Iranians are about to get the chance to vote for a new president on June 18. Hassan Rouhani, president since 2013, is stepping down after serving two terms in office. The frontrunner to succeed him is Ebrahim Raisi, an ultra-conservative and current head of the judiciary.
It’s the first election since a wave of protests hit the country in November 2019, followed by a brutal crackdown by security services in which an estimated 1,500 people were killed.
Getting information about how Iranians view their society and its political leaders is notoriously difficult. People can be scared to answer freely, particularly if they’re called up on the phone by a government-backed pollster. In this episode we speak to two academics in the Netherlands who take a different approach – anonymous online surveys. And they’re getting tens of thousands of people to participate.
Ammar Maleki, assistant professor in public law and governance at Tilburg University, and Pooyan Tamimi Arab, assistant professor of religious studies at Utrecht University carried out a new survey about voting intentions in late May, via the Group for Analyzing and Measuring Attitudes in Iran, a non-profit, independent research organization. They received responses from 68,000 Iranians living in Iran and found that only 25% plan to vote. Compared to the more than 70% who voted in the last presidential elections in 2017, that’s a dramatic decrease.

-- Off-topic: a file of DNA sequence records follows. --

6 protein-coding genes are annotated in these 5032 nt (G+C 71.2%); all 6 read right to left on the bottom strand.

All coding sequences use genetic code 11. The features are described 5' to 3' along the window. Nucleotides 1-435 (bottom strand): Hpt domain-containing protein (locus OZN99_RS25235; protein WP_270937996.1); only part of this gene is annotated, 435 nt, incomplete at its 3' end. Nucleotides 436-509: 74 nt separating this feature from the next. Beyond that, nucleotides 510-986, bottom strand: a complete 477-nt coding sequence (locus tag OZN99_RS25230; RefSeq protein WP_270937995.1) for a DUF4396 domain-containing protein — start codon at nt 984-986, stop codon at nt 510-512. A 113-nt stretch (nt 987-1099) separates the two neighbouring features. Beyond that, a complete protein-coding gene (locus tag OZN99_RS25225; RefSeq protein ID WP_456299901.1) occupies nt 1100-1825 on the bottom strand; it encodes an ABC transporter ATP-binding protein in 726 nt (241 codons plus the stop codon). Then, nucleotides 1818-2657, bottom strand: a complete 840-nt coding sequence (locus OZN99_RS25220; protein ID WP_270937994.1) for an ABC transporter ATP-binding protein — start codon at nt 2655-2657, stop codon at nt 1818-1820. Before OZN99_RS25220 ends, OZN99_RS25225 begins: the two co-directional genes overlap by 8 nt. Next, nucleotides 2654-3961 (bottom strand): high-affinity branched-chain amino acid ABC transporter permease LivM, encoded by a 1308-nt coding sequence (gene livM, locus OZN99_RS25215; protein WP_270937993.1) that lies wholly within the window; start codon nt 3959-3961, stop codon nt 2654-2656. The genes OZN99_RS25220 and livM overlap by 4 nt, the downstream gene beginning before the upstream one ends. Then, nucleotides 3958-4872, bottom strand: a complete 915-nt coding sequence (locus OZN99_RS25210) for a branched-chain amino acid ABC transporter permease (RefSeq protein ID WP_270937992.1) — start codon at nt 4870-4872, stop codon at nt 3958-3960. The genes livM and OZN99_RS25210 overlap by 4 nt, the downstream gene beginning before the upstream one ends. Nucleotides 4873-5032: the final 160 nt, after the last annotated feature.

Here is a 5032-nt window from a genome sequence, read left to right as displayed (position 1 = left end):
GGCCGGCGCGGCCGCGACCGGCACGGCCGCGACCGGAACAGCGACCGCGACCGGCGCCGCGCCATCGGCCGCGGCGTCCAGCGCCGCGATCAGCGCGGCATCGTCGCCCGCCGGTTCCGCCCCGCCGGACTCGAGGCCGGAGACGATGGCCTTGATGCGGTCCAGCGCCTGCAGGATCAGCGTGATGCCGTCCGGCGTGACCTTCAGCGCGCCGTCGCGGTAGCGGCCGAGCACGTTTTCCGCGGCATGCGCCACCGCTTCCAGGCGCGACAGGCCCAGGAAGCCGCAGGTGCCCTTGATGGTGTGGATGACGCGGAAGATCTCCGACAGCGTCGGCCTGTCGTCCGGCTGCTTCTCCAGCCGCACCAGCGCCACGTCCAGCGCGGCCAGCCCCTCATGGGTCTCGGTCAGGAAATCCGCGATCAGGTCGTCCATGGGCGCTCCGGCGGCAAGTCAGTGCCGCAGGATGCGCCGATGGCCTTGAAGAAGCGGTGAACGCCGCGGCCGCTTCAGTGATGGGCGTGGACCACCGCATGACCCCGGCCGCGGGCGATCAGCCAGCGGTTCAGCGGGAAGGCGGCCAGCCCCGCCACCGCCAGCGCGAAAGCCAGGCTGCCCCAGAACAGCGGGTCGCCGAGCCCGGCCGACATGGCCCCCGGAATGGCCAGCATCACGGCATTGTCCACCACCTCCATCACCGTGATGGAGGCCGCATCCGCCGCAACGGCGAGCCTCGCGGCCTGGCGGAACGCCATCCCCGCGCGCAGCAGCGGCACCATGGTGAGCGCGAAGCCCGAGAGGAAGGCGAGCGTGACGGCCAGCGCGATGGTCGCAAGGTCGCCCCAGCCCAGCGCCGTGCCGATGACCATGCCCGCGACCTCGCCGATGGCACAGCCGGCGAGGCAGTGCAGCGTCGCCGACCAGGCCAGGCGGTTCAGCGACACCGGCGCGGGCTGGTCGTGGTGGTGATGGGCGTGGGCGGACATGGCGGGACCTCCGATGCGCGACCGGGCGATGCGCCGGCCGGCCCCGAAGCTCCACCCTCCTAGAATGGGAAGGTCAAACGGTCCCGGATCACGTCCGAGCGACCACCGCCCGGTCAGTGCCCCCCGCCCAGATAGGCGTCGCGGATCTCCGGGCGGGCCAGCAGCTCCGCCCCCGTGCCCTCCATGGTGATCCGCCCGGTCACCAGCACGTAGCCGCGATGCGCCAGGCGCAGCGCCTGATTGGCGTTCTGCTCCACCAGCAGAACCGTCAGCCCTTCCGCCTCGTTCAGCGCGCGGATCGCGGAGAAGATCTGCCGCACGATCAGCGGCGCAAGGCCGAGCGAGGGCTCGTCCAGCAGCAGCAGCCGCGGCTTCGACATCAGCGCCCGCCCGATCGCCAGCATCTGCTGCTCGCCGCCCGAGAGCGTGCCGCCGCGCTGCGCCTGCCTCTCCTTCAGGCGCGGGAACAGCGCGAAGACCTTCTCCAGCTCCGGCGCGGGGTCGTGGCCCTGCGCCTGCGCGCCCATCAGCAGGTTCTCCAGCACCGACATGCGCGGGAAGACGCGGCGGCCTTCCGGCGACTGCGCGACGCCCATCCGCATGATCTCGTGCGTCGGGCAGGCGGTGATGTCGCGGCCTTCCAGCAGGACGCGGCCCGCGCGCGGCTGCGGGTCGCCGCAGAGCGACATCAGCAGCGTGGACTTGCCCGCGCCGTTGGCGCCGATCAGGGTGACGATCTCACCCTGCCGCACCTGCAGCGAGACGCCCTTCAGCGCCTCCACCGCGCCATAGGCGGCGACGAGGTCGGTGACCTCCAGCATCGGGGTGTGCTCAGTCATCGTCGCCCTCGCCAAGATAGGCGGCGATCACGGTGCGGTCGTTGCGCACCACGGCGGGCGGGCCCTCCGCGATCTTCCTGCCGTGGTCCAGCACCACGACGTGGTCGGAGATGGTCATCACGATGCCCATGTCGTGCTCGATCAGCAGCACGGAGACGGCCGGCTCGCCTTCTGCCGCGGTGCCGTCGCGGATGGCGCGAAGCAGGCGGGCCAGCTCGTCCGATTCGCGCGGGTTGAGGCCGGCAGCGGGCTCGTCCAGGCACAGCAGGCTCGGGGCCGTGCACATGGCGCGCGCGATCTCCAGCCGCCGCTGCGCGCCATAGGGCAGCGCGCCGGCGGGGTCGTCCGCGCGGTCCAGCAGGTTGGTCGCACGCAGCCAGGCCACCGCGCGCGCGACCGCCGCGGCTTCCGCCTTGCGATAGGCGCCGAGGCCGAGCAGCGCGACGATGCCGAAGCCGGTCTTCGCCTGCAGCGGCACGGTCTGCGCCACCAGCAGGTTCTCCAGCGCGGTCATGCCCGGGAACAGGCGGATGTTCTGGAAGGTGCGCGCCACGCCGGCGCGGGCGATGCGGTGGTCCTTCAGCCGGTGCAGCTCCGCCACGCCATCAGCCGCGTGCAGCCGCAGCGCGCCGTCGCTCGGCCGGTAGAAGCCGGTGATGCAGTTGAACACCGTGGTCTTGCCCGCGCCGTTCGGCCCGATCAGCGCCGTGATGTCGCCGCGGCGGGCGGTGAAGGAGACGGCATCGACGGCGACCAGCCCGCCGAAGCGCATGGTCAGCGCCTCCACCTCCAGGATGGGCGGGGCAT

They unpick why so many Iranians plan to abstain and what’s causing this massive political disenchantment. And they explain what some of their previous surveys reveal about a growing secular shift in Iran and whether it’s affecting people’s willingness to participate in elections. “This is the miracle of the Islamic Republic,” says Tamimi Arab, “secularization to this extent would never have been possible under a secular regime.”
Our second story (26m20s) provides advice on how to ensure future generations continue to enjoy one of nature’s greatest wonders: fireflies. Their glowing light comes from a biochemical reaction in their abdomen and they use it during courtship as a way to communicate. But the light shows up best in the dark – and as Avalon Owens, a PhD candidate in biology at Tufts University, tells us, its effects are dimmed by artificial light. She explains her new research into what actually happens, and how we can help to keep the fireflies blinking in their search for love.
And Haley Lewis, culture and society editor at The Conversation in Ottawa, gives us some recommended reading about the 215 First Nations children found in a mass unmarked grave at a former residential school in British Columbia, Canada (36m10s).
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